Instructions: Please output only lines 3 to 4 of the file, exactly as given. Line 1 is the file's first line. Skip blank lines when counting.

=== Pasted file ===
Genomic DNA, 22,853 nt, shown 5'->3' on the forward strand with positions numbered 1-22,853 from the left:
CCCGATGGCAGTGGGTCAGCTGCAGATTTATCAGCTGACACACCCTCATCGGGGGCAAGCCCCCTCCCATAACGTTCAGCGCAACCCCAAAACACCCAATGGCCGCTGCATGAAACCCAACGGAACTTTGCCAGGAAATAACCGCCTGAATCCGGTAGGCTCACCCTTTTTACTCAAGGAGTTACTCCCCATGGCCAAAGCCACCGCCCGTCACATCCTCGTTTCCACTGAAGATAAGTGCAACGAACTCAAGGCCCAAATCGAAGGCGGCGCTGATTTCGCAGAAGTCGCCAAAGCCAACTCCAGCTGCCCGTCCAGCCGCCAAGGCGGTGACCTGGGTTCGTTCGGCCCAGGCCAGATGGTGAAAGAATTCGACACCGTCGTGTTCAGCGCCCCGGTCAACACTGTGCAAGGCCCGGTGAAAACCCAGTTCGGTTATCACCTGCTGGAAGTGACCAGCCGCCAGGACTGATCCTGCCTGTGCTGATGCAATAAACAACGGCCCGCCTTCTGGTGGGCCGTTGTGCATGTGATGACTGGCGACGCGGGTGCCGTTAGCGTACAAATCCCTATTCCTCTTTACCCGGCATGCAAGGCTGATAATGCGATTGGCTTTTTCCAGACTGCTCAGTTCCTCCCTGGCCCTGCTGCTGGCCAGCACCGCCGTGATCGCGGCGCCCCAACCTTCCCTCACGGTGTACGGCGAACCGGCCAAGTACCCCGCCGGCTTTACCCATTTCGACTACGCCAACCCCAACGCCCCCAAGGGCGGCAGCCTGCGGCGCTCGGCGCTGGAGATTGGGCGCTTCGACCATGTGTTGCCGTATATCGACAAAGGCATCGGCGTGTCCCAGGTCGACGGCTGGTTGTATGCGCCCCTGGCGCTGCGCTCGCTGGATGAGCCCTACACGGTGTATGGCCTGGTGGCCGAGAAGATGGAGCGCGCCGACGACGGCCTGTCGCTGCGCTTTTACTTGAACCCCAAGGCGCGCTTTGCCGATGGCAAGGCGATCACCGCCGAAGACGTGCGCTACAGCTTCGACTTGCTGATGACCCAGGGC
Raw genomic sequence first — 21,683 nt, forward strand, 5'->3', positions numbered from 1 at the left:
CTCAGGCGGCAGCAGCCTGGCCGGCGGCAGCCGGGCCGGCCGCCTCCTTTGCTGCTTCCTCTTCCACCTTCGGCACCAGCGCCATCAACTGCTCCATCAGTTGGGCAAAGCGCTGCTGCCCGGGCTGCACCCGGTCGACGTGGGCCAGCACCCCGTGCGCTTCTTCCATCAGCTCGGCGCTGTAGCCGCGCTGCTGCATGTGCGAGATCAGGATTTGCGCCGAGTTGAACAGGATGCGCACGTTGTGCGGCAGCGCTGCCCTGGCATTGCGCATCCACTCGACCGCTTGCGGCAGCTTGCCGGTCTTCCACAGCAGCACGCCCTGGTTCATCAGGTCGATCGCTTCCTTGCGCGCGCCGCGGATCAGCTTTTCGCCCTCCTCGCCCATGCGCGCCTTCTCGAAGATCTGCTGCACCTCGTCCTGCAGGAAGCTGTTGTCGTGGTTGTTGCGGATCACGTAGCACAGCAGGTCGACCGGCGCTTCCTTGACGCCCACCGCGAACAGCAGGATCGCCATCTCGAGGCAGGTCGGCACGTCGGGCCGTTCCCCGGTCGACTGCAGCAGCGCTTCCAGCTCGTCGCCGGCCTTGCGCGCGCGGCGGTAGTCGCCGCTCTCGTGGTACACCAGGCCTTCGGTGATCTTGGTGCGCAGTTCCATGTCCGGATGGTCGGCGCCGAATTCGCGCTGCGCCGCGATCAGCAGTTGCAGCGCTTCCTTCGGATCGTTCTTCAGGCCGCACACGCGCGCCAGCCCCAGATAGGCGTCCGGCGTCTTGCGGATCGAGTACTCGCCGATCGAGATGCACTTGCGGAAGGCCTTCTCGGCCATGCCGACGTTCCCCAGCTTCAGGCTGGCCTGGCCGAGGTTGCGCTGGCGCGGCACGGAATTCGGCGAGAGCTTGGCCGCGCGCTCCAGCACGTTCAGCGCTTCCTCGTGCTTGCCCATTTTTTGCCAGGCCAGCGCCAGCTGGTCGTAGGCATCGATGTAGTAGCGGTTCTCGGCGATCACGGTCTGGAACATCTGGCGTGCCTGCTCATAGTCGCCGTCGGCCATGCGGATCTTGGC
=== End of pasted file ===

Raw genomic sequence first — 21,683 nt, forward strand, 5'->3', positions numbered from 1 at the left:
CTCAGGCGGCAGCAGCCTGGCCGGCGGCAGCCGGGCCGGCCGCCTCCTTTGCTGCTTCCTCTTCCACCTTCGGCACCAGCGCCATCAACTGCTCCATCAGTTGGGCAAAGCGCTGCTGCCCGGGCTGCACCCGGTCGACGTGGGCCAGCACCCCGTGCGCTTCTTCCATCAGCTCGGCGCTGTAGCCGCGCTGCTGCATGTGCGAGATCAGGATTTGCGCCGAGTTGAACAGGATGCGCACGTTGTGCGGCAGCGCTGCCCTGGCATTGCGCATCCACTCGACCGCTTGCGGCAGCTTGCCGGTCTTCCACAGCAGCACGCCCTGGTTCATCAGGTCGATCGCTTCCTTGCGCGCGCCGCGGATCAGCTTTTCGCCCTCCTCGCCCATGCGCGCCTTCTCGAAGATCTGCTGCACCTCGTCCTGCAGGAAGCTGTTGTCGTGGTTGTTGCGGATCACGTAGCACAGCAGGTCGACCGGCGCTTCCTTGACGCCCACCGCGAACAGCAGGATCGCCATCTCGAGGCAGGTCGGCACGTCGGGCCGTTCCCCGGTCGACTGCAGCAGCGCTTCCAGCTCGTCGCCGGCCTTGCGCGCGCGGCGGTAGTCGCCGCTCTCGTGGTACACCAGGCCTTCGGTGATCTTGGTGCGCAGTTCCATGTCCGGATGGTCGGCGCCGAATTCGCGCTGCGCCGCGATCAGCAGTTGCAGCGCTTCCTTCGGATCGTTCTTCAGGCCGCACACGCGCGCCAGCCCCAGATAGGCGTCCGGCGTCTTGCGGATCGAGTACTCGCCGATCGAGATGCACTTGCGGAAGGCCTTCTCGGCCATGCCGACGTTCCCCAGCTTCAGGCTGGCCTGGCCGAGGTTGCGCTGGCGCGGCACGGAATTCGGCGAGAGCTTGGCCGCGCGCTCCAGCACGTTCAGCGCTTCCTCGTGCTTGCCCATTTTTTGCCAGGCCAGCGCCAGCTGGTCGTAGGCATCGATGTAGTAGCGGTTCTCGGCGATCACGGTCTGGAACATCTGGCGTGCCTGCTCATAGTCGCCGTCGGCCATGCGGATCTTGGC